the Core

<p>Hi everyone,</p>

<p>I was wondering if there are any current Columbia students who read the boards who could tell me what they think about the Core curriculum. Is it stimulating? A waste of time? A little of both? Is it worth giving up New York for a more free curriculum somewhere else (brown)? It'd be interesting to hear your thoughts, especially how worthwhile you think it would be for a science major.</p>


<p>This is my take on the Core:</p>

<p>I am a prospective law school student, but I don't really want to major in something like history or political science because I think their scope is quite narrow. If I were to go someplace else, I'd almost have to major in one of those because it's the only way I can develop enough writing and reading skills to succeed in applying and doing well in law school. By going to Columbia, however, I can choose to major in psychology and not have to worry about losing out on my dosage of reading and writing because I know I'd be taking the core. Literature Humanities, Contemporary Civilization, Major Cultures, and University Writing will help make up for some of the reading/writing that I am missing out on when I choose to major in psychology.</p>

<p>Literature Humanities is an insane amount of reading, and those who are taking University Writing say that it is an insane amount of writing. But I like my lit hum class, the discussions are very intelligent and I am learning so much about the nuances of literature. </p>

<p>I am not a big fan of the swim test requirement though.</p>

<p>My major was neuroscience. Without the core, I would never have read plato or homer or cicero or thucydides. It was a great experience. My music Hum class was a bit lacking - but that was mostly due to bad luck with a professor. Most have a great experience in that as well. Overall it is absolutely worth it in my POV. And yes, as nerdy as it sounds, I did have random discussions in my reshall on plato vs. aristotle during the commercials between watching the yankees kill the sox etc etc...they were quite enjoyable actually. In summary, the core is a blessing, take advantage of it while you can. Particularly if you are pre-med/pre-law</p>

<p>I'm the parent of a current student and I think you are very smart to ask this question before deciding where to apply.</p>

<p>My son is enjoying LitHum but there is no doubt the core will make up a large part of his courseload over four years, and if you add a science major (he's potentially a physics major) which has heavy requirements as well, there is definitely less flexibility in electives. On the other hand, there is some flexibility within the core and the core classes include a heavy dose of literature and, especially, philosophy, that he probably would have sought out anyway. Here are some of the pros and cons, based on what he's told me:</p>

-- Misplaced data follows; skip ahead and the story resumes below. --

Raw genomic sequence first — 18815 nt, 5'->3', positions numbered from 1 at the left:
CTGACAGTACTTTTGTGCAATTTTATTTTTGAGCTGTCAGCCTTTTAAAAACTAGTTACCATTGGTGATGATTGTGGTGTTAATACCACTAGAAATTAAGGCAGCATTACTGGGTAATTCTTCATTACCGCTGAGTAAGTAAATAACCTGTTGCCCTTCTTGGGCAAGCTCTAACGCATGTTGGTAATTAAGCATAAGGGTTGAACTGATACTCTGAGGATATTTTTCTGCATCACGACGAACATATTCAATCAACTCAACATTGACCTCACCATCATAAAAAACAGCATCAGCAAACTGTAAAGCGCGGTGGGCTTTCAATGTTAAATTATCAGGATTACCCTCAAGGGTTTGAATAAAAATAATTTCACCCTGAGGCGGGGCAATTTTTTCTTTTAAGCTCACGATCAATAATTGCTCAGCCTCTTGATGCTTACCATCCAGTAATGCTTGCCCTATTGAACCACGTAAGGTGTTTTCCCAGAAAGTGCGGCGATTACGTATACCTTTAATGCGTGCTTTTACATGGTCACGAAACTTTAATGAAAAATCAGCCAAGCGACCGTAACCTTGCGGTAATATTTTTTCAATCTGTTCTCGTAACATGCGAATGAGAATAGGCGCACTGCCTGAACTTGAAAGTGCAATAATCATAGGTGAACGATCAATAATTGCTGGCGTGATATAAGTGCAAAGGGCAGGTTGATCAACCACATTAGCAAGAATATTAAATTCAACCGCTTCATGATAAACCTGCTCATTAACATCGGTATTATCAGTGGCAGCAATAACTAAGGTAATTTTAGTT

<pre><code> While Brown (which is at the other extreme) offers one approach to students who don't know what they eventually want to major in, Columbia also makes sense for this same reason. The core exposes students to many different subjects. (I'm not sure you even have to major at Columbia -- there are concentrations which require less -- but you should check this out.)

What attracted our son was the idea of everybody reading the same books. It's definitely a bonding experience. He's also enjoyed most of those books so far. You can look at the reading lists on the Columbia site and see whether you think you'd enjoy them, too.

Because core classes are capped, he has a LitHum class that is about 22 students. It's taught as the core is meant to be taught, as a discussion class. His particular instructor seems to go out of her way to meet with and get to know the students, and has even taken them to see a play in the city. She wrote very thoughtful comments and questions on his first paper. That said, you don't get to pick the professor and not everyone lucks out. (I think you can change at the semester if you plead a scheduling conflict, but otherwise you are in the same section all year.) But there is an attempt to make sure the core is well taught. For example, when I went to parents weekend, I attended a sample class given for parents about "Pride and Prejudice." The professor, a Jane Austen specialist, said she was giving us the lecture she would be giving LitHum INSTRUCTORS, who apparently attend weekly lectures on the works that they are assigning students. This is because the instructors come from many different fields. Anyway, the core guarantees some small classes right away.

There is a real sense of history and legacy involved with the core at Columbia. Alumni hand the new students copies of the Illiad, symbolic of the passing of this tradition down. But this also means the reading list changes little and some students find it too Eurocentric.